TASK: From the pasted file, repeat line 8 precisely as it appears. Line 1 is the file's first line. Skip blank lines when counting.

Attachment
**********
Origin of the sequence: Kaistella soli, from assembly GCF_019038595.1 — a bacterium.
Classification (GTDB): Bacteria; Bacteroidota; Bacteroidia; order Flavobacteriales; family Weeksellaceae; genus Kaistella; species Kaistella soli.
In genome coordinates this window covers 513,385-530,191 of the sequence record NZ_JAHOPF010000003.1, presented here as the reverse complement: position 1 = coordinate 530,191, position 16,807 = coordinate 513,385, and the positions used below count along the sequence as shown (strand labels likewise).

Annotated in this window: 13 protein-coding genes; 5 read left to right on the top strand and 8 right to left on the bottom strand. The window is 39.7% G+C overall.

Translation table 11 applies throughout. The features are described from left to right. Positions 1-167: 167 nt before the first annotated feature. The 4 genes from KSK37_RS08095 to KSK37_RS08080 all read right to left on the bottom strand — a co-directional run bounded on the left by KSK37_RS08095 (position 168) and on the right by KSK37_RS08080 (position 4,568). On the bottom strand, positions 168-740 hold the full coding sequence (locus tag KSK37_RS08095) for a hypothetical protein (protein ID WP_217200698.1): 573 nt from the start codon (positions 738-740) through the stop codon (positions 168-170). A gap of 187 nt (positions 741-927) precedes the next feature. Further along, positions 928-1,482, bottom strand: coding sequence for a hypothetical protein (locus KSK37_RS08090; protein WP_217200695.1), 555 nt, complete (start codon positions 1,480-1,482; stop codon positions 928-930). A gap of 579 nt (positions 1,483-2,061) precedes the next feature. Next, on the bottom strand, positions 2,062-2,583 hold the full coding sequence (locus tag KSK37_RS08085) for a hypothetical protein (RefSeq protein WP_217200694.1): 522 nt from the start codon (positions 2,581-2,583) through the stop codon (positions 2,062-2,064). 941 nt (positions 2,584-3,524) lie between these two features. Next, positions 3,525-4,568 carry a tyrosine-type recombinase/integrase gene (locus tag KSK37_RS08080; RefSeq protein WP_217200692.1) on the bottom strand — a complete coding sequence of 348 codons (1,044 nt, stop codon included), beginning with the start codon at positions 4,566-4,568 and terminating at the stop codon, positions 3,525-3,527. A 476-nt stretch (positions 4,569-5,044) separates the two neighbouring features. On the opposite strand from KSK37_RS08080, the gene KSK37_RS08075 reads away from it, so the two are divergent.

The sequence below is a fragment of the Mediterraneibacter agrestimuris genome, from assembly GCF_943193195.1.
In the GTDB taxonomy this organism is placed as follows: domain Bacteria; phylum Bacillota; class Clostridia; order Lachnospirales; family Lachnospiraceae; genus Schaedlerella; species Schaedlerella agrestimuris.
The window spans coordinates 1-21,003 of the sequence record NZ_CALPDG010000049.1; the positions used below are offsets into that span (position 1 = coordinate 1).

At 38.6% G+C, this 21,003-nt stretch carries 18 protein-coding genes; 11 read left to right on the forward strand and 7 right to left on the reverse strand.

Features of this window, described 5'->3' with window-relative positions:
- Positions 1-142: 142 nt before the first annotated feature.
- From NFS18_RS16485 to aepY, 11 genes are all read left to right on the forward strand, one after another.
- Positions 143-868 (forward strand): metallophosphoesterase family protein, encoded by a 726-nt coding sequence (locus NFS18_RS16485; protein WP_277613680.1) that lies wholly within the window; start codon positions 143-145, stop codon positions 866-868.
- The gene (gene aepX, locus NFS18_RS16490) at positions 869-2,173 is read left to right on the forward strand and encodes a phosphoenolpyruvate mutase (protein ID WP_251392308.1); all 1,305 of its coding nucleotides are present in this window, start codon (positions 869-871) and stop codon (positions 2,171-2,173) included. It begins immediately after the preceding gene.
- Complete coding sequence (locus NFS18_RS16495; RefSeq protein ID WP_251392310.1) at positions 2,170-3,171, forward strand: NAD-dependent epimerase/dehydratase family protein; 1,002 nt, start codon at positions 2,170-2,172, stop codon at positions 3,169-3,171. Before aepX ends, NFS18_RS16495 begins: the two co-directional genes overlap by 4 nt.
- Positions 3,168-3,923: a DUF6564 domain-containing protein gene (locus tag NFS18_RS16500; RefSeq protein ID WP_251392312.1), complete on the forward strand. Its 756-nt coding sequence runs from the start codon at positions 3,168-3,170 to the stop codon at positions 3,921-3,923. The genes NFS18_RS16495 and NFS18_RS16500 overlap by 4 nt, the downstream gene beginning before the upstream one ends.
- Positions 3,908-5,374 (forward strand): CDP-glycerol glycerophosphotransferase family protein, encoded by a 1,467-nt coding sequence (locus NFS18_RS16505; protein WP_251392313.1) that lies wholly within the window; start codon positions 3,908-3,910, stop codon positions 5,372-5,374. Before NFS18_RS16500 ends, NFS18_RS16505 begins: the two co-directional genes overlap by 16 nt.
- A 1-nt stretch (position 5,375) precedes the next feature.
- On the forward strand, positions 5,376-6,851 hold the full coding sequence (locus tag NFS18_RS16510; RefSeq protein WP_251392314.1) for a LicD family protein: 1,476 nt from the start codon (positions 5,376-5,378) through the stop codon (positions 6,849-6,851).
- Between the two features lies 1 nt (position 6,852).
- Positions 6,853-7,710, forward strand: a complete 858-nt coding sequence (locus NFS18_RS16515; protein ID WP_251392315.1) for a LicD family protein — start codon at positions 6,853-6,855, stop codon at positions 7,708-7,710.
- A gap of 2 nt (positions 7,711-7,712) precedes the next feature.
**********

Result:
The window spans coordinates 1-21,003 of the sequence record NZ_CALPDG010000049.1; the positions used below are offsets into that span (position 1 = coordinate 1).